Sometimes a single number—in this case, $2.901 billion—can speak volumes about what is really happening on Wall Street these days.
Two billion, nine-hundred million dollars is the amount of money the mighty Goldman Sachs accrued in the third quarter of 2008 for “compensation and benefits” to potentially be paid out in the form of bonuses to the firm’s 30,000 or so employees sometime in December. The third-quarter accrual represents a whopping 50% decline from the $5.9 billion accrual for the third-quarter of 2007. For the nine months so far this year, Goldman has accrued $11.4 billion for bonuses, down one-third from $16.9 billion accrued for nine months in 2007. Last year, Goldman paid out a record $20.2 billion in “compensation and benefits” and it is more than a little obvious that this year the payout will be down significantly, with something in the 40% range looking likely.
Despite the bailout, there is still an army of overpaid troops out there.
And, as usual, as goes Goldman Sachs, so goes what’s left of Wall Street. For those bankers and traders lucky—or unlucky—enough to still have jobs on Wall Street by the time December rolls around, the annual bonus season will be no fun. One of the truisms of Wall Street has always been that investment banking was enjoyable one day a year—payday—but that was before 2008 rewrote the history book. Now, investment banking may be nothing more than pure misery.
The ramifications of the decline in Wall Street compensation are obvious to both the Mayor of New York City and the Governor of New York State, both of whose governments depend heavily on the revenue generated by Wall Street compensation. Their austerity programs are already being developed. While there is no question that the consequences of lower compensation on Wall Street will be significant for state and local governments and for those talented people who once upon a time sought out careers on Wall Street because of its promise of instant riches, there still is no clear picture yet on what the Wall Street compensation structure will look like in the new world order.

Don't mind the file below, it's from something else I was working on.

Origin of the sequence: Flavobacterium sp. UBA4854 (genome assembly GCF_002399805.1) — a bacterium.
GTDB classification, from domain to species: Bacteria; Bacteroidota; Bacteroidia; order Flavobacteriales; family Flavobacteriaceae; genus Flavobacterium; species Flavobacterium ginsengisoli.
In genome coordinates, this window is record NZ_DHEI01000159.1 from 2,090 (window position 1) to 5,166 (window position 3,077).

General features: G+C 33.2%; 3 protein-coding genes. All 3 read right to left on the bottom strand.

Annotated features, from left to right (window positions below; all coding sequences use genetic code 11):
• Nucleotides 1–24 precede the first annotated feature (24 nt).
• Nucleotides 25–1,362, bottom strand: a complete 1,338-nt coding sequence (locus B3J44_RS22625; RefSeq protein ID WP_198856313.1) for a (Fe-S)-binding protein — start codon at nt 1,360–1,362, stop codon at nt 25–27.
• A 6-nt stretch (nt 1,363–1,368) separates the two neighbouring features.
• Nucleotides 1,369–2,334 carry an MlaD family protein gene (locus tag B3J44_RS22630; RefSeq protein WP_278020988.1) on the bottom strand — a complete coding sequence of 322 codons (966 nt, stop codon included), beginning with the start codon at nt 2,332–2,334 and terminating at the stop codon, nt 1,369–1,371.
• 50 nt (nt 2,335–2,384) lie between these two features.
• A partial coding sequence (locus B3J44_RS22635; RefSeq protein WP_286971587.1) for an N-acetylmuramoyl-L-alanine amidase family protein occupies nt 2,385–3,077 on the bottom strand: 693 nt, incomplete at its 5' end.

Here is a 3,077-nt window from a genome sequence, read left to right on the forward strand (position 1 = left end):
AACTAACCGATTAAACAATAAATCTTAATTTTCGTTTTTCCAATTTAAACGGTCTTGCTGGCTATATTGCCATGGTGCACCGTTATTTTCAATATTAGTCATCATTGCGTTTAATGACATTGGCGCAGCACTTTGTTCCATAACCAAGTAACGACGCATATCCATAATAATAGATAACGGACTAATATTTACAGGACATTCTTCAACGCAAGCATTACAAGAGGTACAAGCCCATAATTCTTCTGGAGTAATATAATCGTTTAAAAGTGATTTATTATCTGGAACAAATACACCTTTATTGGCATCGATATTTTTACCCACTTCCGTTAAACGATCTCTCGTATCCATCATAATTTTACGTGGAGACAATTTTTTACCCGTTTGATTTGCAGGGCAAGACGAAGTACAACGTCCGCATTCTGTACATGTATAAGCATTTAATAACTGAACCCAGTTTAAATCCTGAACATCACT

What is clear, though, is that the system is in need of serious reform, and that this is the perfect moment to seize that opportunity. The British seem to understand the time is ripe. When Prime Minister Gordon Brown announced his £500 billion bailout proposal last week, he took the opportunity to skewer the Wall Street compensation system. “I'm angry,” he said. “I'm angry at irresponsible behavior. Our economy is built around people who work hard, who show effort, who take responsible decisions, and where there is excessive and irresponsible risk-taking, that has got to be punished. The day of big bonuses is over. As part of this deal we'll have to reach an agreement with banks over executive remuneration. Where these guys have taken excessive risks, that is completely unacceptable.”
In this country, the same message is not getting through. As part of the $700 billion bailout plan—which is quickly morphing into an equity investment fund—Congress and the Treasury flicked at the problem of Wall Street compensation by attempting to limit the pay received by the top five executive officers of a firm. There was also some amorphous language about barring incentives for “unnecessary and excessive risks” whatever that means. But there is a whole army of overpaid troops out there.
Let’s be clear, bankers and traders on Wall Street do only what the compensation system on Wall Street tells them to do. For example, if their employers pay them excessively for manufacturing and warehousing mortgage-backed securities regardless of the consequences, it can be no surprise that that is what they do. Ditto for underwriting risky junk-bonds, Internet IPOs, emerging telecom debt and LBO debt.
To be sure, the events of the past two years on Wall Street will mean vastly lower bonuses across the board but the opportunity has never been better to redesign the entire compensation structure from one that encourages taking risks with other people’s money to one that holds people accountable for their behavior and rewards prudence.